Skip to main content

Library Faculty Handbook

Library Instruction

The reference librarians at the Salmon Library are eager to work with you to provide enrichment for students.  In collaboration with the instructor/professor, the reference librarians can present classroom sessions that are tailored to complement specific assignments, subject areas, or resources.  Most often, sessions combine demonstrations of electronic resources, discussions of search strategies, and (when possible) hands-on practice.

Topics covered can include:

  • Searching the library catalog
  • Using electronic databases and journals to find articles
  • Exploring the internet for appropriate sources
  • Evaluating sources
  • Defining and avoiding plagiarism
  • Steps for submitting papers to Turnitin

To schedule a session, fill out a form here.

Library Teaching Facilities

There are computer labs for library instruction on the 2nd floor of the south wing.  For information about the software available in each lab, click here. Printers are available in each lab.

Room 111 on the first floor can also be used for instruction sessions.  This room does not have PCs for the students to use, but wireless is available if they bring laptops.

Effective Library Assignments

Course-related or course-integrated library assignments are excellent ways to introduce students to information-gathering and evaluation skills.  Here are a few tips for creating effective library assignments:

  • Contact your Subject Librarian
  • Schedule an instruction session
  • Assume minimal library knowledge
  • Determine the feasibility of assignments
  • Establish deadlines
  • Integrate technology
  • Allow for variety
  • Encourage critical thinking

Our Goals for Library Instruction

The library's goals for student instruction are in accordance with the Information Literacy Competency Standards for Higher Education prepared and approved by the Association of College and Research Libraries (ACRL).  They are as follows:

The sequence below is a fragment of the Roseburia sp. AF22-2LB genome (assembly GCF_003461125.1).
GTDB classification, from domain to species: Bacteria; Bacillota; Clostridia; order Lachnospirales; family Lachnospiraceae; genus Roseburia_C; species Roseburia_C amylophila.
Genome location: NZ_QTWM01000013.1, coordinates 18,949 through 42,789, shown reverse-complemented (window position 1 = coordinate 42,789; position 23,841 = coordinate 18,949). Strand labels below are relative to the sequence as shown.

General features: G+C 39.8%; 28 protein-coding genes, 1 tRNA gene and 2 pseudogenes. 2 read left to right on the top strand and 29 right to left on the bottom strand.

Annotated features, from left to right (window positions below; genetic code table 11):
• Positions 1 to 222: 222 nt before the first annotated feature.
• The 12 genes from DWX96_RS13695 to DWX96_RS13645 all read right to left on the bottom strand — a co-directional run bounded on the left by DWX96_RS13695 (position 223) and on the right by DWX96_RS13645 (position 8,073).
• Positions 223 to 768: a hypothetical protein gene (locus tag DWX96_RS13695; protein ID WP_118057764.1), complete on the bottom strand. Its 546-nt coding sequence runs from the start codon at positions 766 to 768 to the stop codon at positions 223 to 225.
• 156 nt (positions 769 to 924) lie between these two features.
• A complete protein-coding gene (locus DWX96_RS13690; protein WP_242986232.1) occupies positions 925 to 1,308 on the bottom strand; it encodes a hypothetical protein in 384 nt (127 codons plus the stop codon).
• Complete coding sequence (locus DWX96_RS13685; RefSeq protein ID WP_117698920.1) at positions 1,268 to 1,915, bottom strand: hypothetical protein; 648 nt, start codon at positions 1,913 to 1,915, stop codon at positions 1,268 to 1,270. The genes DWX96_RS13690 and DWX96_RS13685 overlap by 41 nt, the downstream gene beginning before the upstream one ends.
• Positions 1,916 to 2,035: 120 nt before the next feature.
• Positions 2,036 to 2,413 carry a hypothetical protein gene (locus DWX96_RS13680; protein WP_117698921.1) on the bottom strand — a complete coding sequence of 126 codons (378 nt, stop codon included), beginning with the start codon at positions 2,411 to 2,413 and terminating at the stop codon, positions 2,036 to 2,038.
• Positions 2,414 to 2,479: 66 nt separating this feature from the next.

• Learn how information is produced, disseminated, and organized.
  • Students should be aware of the variety of world information and communication channels, and they should be familiar with the differences among primary, secondary, and tertiary sources (including the differences between popular and peer-reviewed literature), as well as how libraries organize knowledge.
  • Students should formulate and frame questions that will help them assess the types of information they need and determine where they will find that information.
  • Learn how to access and use information.
  • Students should know how and when to use a variety of information and communication sources and services in both print and electronic formats (such as catalogs, indexes, abstracts, bibliographies, full-text sources, and the internet), and they should know how to use them critically, efficiently, and effectively.
  • Students should be able to evaluate information.
  • Students should be able to evaluate the quality of the information they find and determine its appropriateness to the assignments at hand.
  • Students should be able to synthesize and reconcile differences in information obtained from a variety of different sources and viewpoints.
  • Students should properly cite information sources.

For more information about the Information Literacy Competency Standards for Higher Education, visit the Association of College and Research Libraries site.